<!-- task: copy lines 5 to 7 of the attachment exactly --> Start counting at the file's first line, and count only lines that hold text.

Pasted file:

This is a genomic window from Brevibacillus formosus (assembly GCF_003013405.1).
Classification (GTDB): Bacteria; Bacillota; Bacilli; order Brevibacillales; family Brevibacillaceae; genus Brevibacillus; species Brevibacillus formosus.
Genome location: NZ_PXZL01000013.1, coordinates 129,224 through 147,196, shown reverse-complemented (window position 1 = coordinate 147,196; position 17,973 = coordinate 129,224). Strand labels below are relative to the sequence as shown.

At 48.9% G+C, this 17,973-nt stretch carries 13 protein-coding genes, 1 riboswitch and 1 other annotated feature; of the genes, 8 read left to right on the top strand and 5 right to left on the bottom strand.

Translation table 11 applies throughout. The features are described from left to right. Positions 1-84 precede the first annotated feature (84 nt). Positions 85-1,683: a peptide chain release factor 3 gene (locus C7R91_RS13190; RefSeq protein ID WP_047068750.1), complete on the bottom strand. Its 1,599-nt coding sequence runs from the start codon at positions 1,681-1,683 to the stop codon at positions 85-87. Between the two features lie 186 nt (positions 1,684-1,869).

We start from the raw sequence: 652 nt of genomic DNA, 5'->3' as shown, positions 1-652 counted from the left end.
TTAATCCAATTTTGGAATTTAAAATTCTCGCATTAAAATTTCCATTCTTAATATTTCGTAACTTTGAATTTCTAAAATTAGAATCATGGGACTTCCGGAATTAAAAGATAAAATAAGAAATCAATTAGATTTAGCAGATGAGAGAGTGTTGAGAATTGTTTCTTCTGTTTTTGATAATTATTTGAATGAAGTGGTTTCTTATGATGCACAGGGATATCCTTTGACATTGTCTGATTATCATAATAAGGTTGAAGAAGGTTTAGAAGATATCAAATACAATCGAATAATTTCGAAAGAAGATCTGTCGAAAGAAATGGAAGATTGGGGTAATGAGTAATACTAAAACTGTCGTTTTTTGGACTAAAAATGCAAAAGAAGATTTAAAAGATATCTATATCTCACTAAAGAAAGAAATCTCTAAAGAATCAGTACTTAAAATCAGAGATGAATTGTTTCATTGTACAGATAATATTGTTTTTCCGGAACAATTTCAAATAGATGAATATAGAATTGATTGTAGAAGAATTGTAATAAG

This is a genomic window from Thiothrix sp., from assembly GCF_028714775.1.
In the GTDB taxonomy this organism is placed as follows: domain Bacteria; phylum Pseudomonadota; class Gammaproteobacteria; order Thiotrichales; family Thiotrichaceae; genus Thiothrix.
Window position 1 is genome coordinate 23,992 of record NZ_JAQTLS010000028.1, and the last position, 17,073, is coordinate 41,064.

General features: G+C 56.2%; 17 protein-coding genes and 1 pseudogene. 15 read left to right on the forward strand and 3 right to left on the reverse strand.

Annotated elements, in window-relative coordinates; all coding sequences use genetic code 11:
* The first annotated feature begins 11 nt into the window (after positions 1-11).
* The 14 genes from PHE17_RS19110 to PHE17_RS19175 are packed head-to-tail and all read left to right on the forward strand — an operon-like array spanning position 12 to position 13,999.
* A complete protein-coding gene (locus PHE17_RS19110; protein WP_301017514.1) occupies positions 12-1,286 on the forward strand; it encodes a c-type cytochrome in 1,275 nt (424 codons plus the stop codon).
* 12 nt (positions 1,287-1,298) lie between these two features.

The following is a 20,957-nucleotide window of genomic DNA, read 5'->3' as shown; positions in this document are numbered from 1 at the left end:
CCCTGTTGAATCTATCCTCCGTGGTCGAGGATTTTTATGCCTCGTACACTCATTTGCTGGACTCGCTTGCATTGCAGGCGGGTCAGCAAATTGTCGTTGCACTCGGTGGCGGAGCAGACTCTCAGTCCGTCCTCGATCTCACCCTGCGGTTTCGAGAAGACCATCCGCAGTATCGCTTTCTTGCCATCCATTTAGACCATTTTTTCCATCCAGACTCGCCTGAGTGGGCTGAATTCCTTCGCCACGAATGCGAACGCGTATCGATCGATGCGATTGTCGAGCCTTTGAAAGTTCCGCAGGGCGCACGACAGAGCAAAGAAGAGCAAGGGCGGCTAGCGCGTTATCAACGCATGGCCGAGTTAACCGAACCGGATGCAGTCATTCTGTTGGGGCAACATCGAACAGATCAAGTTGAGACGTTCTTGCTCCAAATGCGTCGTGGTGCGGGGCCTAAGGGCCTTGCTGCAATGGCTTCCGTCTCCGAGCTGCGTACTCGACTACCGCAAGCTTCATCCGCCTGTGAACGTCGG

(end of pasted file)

Translation table 11 applies throughout. The features are described from left to right. Positions 1-84 precede the first annotated feature (84 nt). Positions 85-1,683: a peptide chain release factor 3 gene (locus C7R91_RS13190; RefSeq protein ID WP_047068750.1), complete on the bottom strand. Its 1,599-nt coding sequence runs from the start codon at positions 1,681-1,683 to the stop codon at positions 85-87. Between the two features lie 186 nt (positions 1,684-1,869).

We start from the raw sequence: 652 nt of genomic DNA, 5'->3' as shown, positions 1-652 counted from the left end.
TTAATCCAATTTTGGAATTTAAAATTCTCGCATTAAAATTTCCATTCTTAATATTTCGTAACTTTGAATTTCTAAAATTAGAATCATGGGACTTCCGGAATTAAAAGATAAAATAAGAAATCAATTAGATTTAGCAGATGAGAGAGTGTTGAGAATTGTTTCTTCTGTTTTTGATAATTATTTGAATGAAGTGGTTTCTTATGATGCACAGGGATATCCTTTGACATTGTCTGATTATCATAATAAGGTTGAAGAAGGTTTAGAAGATATCAAATACAATCGAATAATTTCGAAAGAAGATCTGTCGAAAGAAATGGAAGATTGGGGTAATGAGTAATACTAAAACTGTCGTTTTTTGGACTAAAAATGCAAAAGAAGATTTAAAAGATATCTATATCTCACTAAAGAAAGAAATCTCTAAAGAATCAGTACTTAAAATCAGAGATGAATTGTTTCATTGTACAGATAATATTGTTTTTCCGGAACAATTTCAAATAGATGAATATAGAATTGATTGTAGAAGAATTGTAATAAG